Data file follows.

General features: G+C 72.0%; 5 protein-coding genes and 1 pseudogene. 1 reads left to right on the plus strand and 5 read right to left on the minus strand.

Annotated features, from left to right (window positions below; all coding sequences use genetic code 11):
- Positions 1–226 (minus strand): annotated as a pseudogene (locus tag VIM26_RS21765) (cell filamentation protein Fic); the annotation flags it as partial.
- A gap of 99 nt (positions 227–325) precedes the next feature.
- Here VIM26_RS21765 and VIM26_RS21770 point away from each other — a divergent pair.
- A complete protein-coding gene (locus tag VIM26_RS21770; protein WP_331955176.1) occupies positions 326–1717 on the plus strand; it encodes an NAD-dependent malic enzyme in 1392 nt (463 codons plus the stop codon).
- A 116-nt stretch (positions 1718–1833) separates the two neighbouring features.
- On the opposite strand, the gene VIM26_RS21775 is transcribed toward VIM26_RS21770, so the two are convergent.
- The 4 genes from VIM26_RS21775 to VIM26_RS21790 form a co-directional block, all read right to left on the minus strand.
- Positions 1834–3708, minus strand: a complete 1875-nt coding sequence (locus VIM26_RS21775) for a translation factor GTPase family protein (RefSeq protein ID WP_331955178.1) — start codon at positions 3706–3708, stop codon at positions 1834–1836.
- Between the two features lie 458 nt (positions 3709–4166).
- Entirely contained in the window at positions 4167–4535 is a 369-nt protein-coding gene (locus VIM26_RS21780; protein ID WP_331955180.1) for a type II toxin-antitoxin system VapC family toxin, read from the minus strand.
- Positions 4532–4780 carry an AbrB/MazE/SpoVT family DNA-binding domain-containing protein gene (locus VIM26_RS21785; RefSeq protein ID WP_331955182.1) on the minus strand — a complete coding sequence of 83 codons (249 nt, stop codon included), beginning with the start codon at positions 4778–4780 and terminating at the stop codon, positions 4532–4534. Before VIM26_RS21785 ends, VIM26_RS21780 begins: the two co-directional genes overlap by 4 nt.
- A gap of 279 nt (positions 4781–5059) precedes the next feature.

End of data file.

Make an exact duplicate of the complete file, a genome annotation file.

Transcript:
General features: G+C 72.0%; 5 protein-coding genes and 1 pseudogene. 1 reads left to right on the plus strand and 5 read right to left on the minus strand.

Annotated features, from left to right (window positions below; all coding sequences use genetic code 11):
- Positions 1–226 (minus strand): annotated as a pseudogene (locus tag VIM26_RS21765) (cell filamentation protein Fic); the annotation flags it as partial.
- A gap of 99 nt (positions 227–325) precedes the next feature.
- Here VIM26_RS21765 and VIM26_RS21770 point away from each other — a divergent pair.
- A complete protein-coding gene (locus tag VIM26_RS21770; protein WP_331955176.1) occupies positions 326–1717 on the plus strand; it encodes an NAD-dependent malic enzyme in 1392 nt (463 codons plus the stop codon).
- A 116-nt stretch (positions 1718–1833) separates the two neighbouring features.
- On the opposite strand, the gene VIM26_RS21775 is transcribed toward VIM26_RS21770, so the two are convergent.
- The 4 genes from VIM26_RS21775 to VIM26_RS21790 form a co-directional block, all read right to left on the minus strand.
- Positions 1834–3708, minus strand: a complete 1875-nt coding sequence (locus VIM26_RS21775) for a translation factor GTPase family protein (RefSeq protein ID WP_331955178.1) — start codon at positions 3706–3708, stop codon at positions 1834–1836.
- Between the two features lie 458 nt (positions 3709–4166).
- Entirely contained in the window at positions 4167–4535 is a 369-nt protein-coding gene (locus VIM26_RS21780; protein ID WP_331955180.1) for a type II toxin-antitoxin system VapC family toxin, read from the minus strand.
- Positions 4532–4780 carry an AbrB/MazE/SpoVT family DNA-binding domain-containing protein gene (locus VIM26_RS21785; RefSeq protein ID WP_331955182.1) on the minus strand — a complete coding sequence of 83 codons (249 nt, stop codon included), beginning with the start codon at positions 4778–4780 and terminating at the stop codon, positions 4532–4534. Before VIM26_RS21785 ends, VIM26_RS21780 begins: the two co-directional genes overlap by 4 nt.
- A gap of 279 nt (positions 4781–5059) precedes the next feature.